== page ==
Going sewer fishing in Katy, Texas

You may not be able to find alligators in the New York City sewers but one teenager has caught numerous fish in the storm sewer in Katy, Texas:

A teenager in Katy, Texas, has one of the most unique—and oddest—fishing holes you’ll ever see and it’s located just off the sidewalk near his house. Kyle Naegeli, 16, goes sewer fishing through the holes of the storm drain manhole cover. Certainly it’s the craziest-type fishing we’ve ever encountered.

Naegeli baits a hook, puts it through a hole in the manhole cover, and drops it down into the water of the storm sewer below. A cork attacked to the line above prevents losing the line. Then he waits…

“In the past four years I’ve caught hundreds of fish in the sewer with the biggest being a 3-pound bullhead. Only three bass have been caught because I’m using hotdogs and not live bait (which I will do sometime).”

So, where do fish come from? The storm drain empties into a nearby pond and the fish swim up the sewer system, providing one very unusual fishing hole.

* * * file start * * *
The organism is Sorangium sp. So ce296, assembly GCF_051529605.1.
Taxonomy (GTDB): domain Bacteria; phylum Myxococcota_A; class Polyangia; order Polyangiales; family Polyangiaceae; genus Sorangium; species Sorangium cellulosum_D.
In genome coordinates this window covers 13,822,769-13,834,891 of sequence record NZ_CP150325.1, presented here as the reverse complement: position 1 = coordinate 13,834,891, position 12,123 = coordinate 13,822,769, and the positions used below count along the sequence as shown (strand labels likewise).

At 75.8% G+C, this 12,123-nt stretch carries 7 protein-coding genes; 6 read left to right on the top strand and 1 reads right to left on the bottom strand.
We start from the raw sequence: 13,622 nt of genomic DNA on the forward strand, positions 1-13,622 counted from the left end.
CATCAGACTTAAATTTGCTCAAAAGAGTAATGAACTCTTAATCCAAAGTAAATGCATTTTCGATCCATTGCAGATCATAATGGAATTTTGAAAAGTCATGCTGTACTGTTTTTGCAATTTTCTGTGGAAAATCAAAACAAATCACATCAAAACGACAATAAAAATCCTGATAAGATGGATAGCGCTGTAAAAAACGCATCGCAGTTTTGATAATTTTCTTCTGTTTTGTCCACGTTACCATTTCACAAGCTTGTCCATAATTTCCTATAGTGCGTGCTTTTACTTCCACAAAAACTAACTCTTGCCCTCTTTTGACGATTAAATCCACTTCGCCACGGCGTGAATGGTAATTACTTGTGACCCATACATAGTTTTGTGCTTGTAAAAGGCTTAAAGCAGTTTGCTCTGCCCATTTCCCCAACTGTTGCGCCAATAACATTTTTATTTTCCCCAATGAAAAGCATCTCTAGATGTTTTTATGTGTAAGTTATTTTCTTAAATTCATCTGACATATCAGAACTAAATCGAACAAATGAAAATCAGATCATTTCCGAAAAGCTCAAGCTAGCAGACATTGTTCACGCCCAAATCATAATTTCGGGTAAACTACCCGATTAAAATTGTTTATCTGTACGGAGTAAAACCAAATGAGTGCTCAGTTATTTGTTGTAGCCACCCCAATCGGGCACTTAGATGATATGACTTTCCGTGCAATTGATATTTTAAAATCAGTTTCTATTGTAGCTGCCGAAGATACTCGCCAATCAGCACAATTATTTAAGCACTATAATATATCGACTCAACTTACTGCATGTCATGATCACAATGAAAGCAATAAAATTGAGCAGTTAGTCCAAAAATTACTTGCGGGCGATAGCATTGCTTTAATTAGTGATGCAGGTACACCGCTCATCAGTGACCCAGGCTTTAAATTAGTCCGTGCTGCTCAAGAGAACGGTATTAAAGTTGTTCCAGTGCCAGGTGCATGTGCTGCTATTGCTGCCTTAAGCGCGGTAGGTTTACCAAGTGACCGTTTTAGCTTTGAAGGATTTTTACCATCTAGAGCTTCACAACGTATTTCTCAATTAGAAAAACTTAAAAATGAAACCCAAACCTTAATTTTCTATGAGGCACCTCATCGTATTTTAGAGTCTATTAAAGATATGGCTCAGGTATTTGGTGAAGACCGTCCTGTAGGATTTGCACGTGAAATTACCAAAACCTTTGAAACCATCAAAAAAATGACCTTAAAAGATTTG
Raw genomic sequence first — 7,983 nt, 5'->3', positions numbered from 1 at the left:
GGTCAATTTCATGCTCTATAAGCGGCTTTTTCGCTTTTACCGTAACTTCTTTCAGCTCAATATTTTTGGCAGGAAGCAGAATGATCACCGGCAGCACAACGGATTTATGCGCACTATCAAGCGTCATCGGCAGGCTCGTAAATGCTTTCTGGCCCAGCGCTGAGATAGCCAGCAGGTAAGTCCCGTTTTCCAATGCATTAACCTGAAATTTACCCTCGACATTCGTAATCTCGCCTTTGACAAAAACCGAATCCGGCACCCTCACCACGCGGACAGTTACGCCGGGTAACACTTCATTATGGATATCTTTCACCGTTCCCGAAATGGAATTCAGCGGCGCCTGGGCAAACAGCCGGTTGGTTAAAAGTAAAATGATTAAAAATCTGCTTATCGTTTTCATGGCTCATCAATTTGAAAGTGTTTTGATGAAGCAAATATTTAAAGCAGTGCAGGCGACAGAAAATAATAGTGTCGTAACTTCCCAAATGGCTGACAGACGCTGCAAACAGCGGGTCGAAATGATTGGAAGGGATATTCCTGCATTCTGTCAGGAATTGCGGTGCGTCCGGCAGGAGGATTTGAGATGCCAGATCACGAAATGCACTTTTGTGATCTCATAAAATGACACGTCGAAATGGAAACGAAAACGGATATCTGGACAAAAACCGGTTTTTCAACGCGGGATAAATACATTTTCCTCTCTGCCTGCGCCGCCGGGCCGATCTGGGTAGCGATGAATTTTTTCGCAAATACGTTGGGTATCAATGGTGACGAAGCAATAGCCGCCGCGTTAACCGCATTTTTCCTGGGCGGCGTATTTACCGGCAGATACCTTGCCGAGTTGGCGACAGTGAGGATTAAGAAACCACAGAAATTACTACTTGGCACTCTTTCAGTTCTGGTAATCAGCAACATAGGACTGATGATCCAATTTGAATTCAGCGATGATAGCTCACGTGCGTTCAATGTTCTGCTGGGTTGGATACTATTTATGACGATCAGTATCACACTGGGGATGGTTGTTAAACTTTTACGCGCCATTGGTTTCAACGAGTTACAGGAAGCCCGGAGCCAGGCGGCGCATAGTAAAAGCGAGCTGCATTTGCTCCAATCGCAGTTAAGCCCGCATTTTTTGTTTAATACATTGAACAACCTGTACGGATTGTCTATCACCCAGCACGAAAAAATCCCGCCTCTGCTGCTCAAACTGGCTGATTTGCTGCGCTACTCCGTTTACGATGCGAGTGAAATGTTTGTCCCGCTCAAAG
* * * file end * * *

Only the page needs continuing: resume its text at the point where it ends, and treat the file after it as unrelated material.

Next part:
A reasonable explanation for this oddity. Some of the American suburban sprawl of recent decades likely includes large storm sewers, especially in areas that get heavy rains. Yet, I would guess this could be done in other places as well though it requires someone to try to go fishing in the sewer before we would find out. Not too surprising a teenager figured this out…

Who knows what lurks in sewer and storm sewers? I’ve always been intrigued by such settings, particularly in large cities. TV shows and films regularly make use of large sewer tunnels as scenes for chases and shootouts. But, there are older roots than that. Victor Hugo devotes a long section toward the end of Les Miserables discussing the Paris sewers and then describing the action of the main characters under the streets. Alas, Snopes did find stories of alligators in the New York City region over the decades but only one involving an alligator in the sewer.